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Program Aiding Black Senior Citizens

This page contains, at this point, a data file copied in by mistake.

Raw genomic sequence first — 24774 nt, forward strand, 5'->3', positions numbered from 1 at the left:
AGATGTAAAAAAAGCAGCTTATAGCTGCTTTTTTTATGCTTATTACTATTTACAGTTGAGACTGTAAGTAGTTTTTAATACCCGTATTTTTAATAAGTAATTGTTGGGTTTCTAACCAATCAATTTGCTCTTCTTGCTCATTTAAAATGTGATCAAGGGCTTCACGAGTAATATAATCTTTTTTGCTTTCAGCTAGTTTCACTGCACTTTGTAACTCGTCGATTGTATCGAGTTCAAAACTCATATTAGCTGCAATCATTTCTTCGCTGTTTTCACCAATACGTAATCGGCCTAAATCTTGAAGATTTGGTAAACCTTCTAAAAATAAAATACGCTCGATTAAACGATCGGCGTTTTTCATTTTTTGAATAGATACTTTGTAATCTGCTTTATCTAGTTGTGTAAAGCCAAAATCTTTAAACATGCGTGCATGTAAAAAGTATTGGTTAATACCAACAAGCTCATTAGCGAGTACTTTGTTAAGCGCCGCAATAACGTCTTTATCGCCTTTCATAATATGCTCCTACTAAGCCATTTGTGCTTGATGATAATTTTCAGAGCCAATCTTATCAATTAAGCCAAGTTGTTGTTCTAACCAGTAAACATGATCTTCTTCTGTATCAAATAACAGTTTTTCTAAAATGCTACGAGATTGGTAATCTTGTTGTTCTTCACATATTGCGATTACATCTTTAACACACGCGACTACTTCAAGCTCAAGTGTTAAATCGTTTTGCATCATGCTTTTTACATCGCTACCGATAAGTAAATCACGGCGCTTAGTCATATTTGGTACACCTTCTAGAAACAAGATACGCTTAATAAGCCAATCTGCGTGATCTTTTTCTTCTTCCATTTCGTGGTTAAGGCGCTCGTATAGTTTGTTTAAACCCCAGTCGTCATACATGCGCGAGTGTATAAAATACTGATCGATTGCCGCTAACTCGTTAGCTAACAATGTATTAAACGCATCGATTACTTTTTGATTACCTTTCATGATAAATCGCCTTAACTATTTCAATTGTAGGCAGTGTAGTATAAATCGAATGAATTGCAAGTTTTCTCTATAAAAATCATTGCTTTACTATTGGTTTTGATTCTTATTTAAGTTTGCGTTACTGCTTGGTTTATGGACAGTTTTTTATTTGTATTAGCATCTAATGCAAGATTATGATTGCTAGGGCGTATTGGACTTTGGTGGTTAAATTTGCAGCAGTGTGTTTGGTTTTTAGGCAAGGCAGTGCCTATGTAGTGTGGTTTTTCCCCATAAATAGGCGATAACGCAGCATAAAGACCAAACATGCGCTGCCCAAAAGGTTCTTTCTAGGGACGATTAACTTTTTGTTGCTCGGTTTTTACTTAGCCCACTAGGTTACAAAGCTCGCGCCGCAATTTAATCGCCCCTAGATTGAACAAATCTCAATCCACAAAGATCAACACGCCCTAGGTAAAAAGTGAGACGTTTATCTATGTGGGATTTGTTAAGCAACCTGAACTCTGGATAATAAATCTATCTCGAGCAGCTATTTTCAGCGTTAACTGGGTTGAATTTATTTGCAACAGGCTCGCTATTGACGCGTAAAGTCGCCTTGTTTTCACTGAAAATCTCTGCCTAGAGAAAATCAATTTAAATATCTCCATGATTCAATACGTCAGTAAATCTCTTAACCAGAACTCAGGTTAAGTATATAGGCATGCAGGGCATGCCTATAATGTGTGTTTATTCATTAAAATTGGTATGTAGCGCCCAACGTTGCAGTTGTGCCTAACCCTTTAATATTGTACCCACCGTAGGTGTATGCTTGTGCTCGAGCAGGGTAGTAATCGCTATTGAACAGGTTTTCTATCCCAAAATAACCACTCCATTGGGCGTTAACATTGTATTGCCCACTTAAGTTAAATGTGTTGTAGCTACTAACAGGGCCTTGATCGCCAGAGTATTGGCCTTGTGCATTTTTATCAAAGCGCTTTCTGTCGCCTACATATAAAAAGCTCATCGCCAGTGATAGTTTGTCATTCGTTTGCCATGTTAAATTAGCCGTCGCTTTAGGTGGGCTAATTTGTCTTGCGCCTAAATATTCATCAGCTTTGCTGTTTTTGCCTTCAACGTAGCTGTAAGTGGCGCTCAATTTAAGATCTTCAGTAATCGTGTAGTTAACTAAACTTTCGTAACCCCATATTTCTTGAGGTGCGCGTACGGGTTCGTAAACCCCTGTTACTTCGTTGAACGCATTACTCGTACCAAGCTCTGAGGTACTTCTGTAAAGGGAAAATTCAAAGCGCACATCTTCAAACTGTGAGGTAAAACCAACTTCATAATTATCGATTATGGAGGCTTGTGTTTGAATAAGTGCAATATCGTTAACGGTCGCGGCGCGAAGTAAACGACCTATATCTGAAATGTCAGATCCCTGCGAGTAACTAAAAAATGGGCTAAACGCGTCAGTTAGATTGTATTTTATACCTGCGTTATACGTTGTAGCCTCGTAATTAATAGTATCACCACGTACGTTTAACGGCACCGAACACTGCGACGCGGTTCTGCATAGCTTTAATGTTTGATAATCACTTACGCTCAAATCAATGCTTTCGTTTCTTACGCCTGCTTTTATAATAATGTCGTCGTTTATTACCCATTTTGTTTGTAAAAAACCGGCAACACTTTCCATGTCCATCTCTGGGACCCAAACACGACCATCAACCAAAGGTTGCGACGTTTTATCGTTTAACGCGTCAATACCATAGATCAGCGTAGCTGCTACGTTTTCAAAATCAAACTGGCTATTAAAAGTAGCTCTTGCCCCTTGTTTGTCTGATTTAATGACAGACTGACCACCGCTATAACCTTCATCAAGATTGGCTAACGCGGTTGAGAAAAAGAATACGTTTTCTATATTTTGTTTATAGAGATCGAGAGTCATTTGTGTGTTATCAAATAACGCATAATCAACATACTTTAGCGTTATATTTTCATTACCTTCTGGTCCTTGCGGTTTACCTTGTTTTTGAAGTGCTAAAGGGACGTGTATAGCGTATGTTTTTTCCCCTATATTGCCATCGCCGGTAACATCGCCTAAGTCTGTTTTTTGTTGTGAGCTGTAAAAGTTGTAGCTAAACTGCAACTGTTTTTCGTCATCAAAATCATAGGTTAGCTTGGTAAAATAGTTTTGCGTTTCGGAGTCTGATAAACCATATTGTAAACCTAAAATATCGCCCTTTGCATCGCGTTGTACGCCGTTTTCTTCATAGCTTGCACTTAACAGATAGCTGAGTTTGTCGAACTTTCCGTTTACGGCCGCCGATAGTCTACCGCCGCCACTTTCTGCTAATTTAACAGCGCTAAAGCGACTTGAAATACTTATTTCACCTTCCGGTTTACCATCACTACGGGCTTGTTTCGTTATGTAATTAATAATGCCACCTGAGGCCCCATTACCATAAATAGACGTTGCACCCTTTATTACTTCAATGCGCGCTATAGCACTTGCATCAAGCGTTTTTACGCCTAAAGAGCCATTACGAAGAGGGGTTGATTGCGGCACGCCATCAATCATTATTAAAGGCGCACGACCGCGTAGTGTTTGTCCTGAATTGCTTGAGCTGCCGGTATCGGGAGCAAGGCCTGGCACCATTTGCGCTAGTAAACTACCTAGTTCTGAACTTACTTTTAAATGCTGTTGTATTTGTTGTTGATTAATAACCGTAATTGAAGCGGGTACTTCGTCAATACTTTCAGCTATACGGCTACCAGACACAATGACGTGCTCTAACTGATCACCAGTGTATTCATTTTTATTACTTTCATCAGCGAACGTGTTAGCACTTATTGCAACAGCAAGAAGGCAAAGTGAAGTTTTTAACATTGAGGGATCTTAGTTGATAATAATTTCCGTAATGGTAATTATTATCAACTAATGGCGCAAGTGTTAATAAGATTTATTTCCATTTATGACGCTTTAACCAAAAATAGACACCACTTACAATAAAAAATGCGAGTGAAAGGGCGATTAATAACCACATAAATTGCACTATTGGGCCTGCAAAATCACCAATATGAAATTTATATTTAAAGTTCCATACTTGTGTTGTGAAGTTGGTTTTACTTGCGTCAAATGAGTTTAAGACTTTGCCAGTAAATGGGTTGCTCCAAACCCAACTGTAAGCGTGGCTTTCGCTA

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Age is said to bring about wisdom - but for many senior citizens who are black or have low-incomes, growing older brings only frustrations and boredom. Living off social security, without transportation, and struggling to exist in a community geared toward youth, these senior citizens have few opportunities available for recreation. "I have to pay 40 cents to take the bus everytime I want to go some place," said an elderly black woman, "and I barely have enough money to live on let alone have any left for social activities." Senior citizens aren't in the habit of doing anything recreational according to another older person who also said that many retired members of the black community needed some central place to meet and visit with each other. "Beginning with informal activities we hope to bring a recreational program for these senior citizens in the area," said Mary Margaret McConnell, senior citizen specialist for the Ann A r b o r Recreation Department. This program will be held at the Jones School, which Miss McConnell feels is a good location for a drop-in center. Open now from 10 a.m. to 3 p.m. each Tuesday the Jones DropIn Center will provide day trips, parties, arts and crafts, and discussions for the senior adults. Miss McConnell along with community a i d e from the Neighborhood Action Center of the Office of Economie Opportunity, Ellen Parminter, made a request for the use of Jones School a few months ago in order for those in ths área to be served by a program. Mrs. Parminter first began working with a group of black senior adults last year in planning trips and social gatherings but she said, "there was still a need for some type of continuous program that could be located near them." What are some of the things that the older retired person likes to do? Helping to coordínate the Jones Drop-In activities, Mrs. Jesse Humphrey, Mrs. Mae Markham and Mrs. Ethel Carrington said many older adults are interested in learning more about Social Security and medicare. "There's a lot of things we don't understand about our benefits and exemptions," said one of the ladiesV She went on to teil of the need for a lot of retired persons to have instruction in the use of the voting machines because they aren't familiar with the new process. "I know a lot of my friends who didn't vote this month simply because they hadn't learned how to use the machines." Since they feit "not having enough to do" was the biggest problem, several classes for sewing, cooking, decorating are being planned. It was also sugg e s t e d to include first-aid instruction and monthly discussions with doctors concerning health. At the present time those attending the center, which officially opened last week, are encouraged t o b r i n g sack lunches, says Mrs. Parminter. But eventually she says they plan to provide hot meals to insure that these people get at least one balanced meal in their of ten non-nutritional diets. One of the problems in involving more people in the center "is the idea that our activities will go against certain religious beliefs," said one of the planners, "but we are urging the ministers to inform their senior church members of the program in hopes that they will join." "Although the program has received some funding from the Recreation Department," Miss McConnell said, "money for transportation or volunteers to provide transportation is still needed so that there can be more outings for those with small incomes." She said volunteers were also needed to help in teaching and playing games, arts and crafts, singing and other recreational activities. Anyone wishing to dónate supplies or to volunteer help can contact Miss McConnell at 665-8821. In preparation for the President's Conference on Aging in 1971, members of this group are working with the Institute of Gerontology at the University in filming a series of short stories which pose typical situations senior citizens may confront. These films, says Mrs. Parminter, are to be used to assist social workers, therapists and administrators in dealing with the aged. A Thanksgiving program cosponsored with the OEO Neighborhood Action Center will be held with special entertainment, and according to a participant in the program "we want to grow and get new members for the drop-in center as the word spreads." Although statistics state that there is a higher number of women in the older age brackets, the committee agreed that more men should be encouraged to join the center. There are numerous activities for them to enjoy, the committee stated. The Jones Drop-In along with Burns Park Drop-in Centers are available to all Ann Arbor Senior Citizens in an attempt to bring recreation and fellowship to a "sometimes forgotten segment of the community." And for those involved with the new program at Jones School, this is a special attempt to serve the needs of senior adults in the neighborhood who are black or have low incomes.